The Haida People live on the Pacific west coast of North America at the southern end of the Alaskan Archipelago and the outer most Canadian Islands, the Queen Charlottes or Haida Gwaii as the Haida call the islands. The Haida are referred to as First Nations People in Canada as opposed to the term Native American Tribe that occurs in the United States. Their ancestral language is Haida, which is now endangered.
The Haida are wood and copper craftsmen. Totem poles of mythical creatures that honor their heritage are common in the villages. The Haida have strong values and beliefs in their position as "original guardians" of their homeland, given to them by the "Creator" as a blessing to be cared for and not wasted. Many of their ancient myths, stories, songs, and dances tell the story of the relationship of the Haida people with their Creator and to the wildlife and environment around them.
The primary Haida towns or villages are in Masset & Skidegate, British Columbia and Hydaburg, Alaska. However, many Haida have moved to urban areas in the western United States and Canada. Before contact with Europeans, in the late eighteenth century, all Haida lived on Haida Gwaii or what is now the most southeastern tip of Alaska.
The locally resources of halibut and salmon, which formed the basis of their diet, supported Haida society. They lived in large cedar-plank houses and constructed totem poles, some as tall as 60 feet, at the fronts of the buildings. The Haida potlatch system reinforced a social hierarchy, which is based on rankings of both hereditary status and wealth. The northern and southern dialects of the Haida language are unrelated to any other known tongue.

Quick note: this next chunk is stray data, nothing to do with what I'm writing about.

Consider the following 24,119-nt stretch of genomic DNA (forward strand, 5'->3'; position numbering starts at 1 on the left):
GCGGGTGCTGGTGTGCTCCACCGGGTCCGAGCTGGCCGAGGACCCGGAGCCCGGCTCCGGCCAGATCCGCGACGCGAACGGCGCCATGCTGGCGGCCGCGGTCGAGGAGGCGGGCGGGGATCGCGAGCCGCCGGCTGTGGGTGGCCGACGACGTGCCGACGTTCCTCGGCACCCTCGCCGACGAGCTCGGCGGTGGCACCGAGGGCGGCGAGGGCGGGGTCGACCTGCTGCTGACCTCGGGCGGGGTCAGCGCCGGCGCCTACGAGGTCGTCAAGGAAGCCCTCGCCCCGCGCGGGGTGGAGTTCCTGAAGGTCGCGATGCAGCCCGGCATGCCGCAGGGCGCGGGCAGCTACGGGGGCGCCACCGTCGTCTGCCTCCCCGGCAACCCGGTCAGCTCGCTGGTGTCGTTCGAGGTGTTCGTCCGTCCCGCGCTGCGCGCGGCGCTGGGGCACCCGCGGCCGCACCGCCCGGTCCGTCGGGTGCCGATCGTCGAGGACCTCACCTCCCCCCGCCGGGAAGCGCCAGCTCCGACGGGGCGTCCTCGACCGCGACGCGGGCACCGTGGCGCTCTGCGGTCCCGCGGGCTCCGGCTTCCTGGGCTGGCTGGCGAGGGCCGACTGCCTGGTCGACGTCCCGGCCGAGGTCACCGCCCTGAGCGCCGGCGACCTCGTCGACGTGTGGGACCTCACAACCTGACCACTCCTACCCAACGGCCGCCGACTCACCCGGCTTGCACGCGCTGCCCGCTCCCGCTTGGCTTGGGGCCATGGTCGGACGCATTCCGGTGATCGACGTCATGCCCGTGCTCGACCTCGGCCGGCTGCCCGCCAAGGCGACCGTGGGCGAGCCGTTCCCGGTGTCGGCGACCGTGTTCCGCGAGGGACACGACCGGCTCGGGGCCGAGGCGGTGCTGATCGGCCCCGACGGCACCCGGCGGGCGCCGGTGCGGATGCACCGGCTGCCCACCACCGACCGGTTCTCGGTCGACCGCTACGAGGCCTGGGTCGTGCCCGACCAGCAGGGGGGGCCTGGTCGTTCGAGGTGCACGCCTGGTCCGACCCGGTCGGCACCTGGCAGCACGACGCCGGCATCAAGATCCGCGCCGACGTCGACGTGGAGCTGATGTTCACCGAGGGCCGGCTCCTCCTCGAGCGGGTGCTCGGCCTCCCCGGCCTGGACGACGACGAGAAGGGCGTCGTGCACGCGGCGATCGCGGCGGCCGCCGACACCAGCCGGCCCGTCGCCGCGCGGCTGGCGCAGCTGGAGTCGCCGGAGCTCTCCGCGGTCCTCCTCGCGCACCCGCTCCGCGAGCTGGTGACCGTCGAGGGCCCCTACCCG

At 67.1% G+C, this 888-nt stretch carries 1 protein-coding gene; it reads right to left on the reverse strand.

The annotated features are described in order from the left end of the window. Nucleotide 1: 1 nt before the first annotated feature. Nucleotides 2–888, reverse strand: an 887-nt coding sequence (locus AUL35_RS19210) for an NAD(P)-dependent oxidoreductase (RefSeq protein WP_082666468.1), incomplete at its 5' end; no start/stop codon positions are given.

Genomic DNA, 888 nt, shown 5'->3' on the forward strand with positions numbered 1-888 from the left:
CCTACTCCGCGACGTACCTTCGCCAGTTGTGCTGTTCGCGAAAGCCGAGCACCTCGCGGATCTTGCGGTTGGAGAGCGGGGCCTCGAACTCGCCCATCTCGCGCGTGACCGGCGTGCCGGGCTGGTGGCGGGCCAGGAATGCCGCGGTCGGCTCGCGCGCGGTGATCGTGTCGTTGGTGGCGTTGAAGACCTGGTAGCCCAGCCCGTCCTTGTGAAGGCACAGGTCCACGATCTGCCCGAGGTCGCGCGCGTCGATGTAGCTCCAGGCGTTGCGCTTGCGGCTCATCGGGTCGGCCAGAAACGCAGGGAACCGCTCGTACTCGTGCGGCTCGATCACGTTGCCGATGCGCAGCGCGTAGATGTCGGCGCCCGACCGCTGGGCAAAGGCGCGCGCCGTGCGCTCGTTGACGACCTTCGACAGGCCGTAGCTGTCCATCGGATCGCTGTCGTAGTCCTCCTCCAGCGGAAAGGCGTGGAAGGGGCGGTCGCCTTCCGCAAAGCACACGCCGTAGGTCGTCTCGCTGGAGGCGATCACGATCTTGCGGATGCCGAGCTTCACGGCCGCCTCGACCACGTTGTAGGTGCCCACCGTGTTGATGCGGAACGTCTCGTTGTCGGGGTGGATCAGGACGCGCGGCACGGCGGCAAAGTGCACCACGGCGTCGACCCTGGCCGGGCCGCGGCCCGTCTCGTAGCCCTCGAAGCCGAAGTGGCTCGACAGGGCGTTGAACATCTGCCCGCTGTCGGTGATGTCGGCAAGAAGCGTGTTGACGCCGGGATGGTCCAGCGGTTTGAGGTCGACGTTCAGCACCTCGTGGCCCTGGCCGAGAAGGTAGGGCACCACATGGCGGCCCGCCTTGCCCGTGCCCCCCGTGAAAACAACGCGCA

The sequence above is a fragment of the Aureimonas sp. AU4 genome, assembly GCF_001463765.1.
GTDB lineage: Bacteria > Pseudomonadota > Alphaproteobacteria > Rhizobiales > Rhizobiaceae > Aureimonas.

The Haida system for social structure is based on moiety lineages. That is, the society is divided into two groupings, known as Raven and Eagle. (Their clan totem poles fall under the Raven or Eagle crest.) A variety of subgroups fall into either of the moieties. The moieties and their subgroups of clans possess, through matrilineal lineages, unique combinations of crests and other intellectual properties such as songs and names. People must marry outside their own moiety.
Potlatches, ceremonies to show wealth or to earn status in a community, were closely linked to a man's moiety. Potlatches were and still are huge celebrations, hosted by a wealthy member of the community. Hosts often invite hundreds of guests. Guests arrive in their best dress and best canoes, ready for a feast lasting up to 10 days. Afterward, all of the host's possessions are distributed to the invited guests. However, this will not bankrupt the host, as the family can then rely on receiving gifts from another’s potlatch.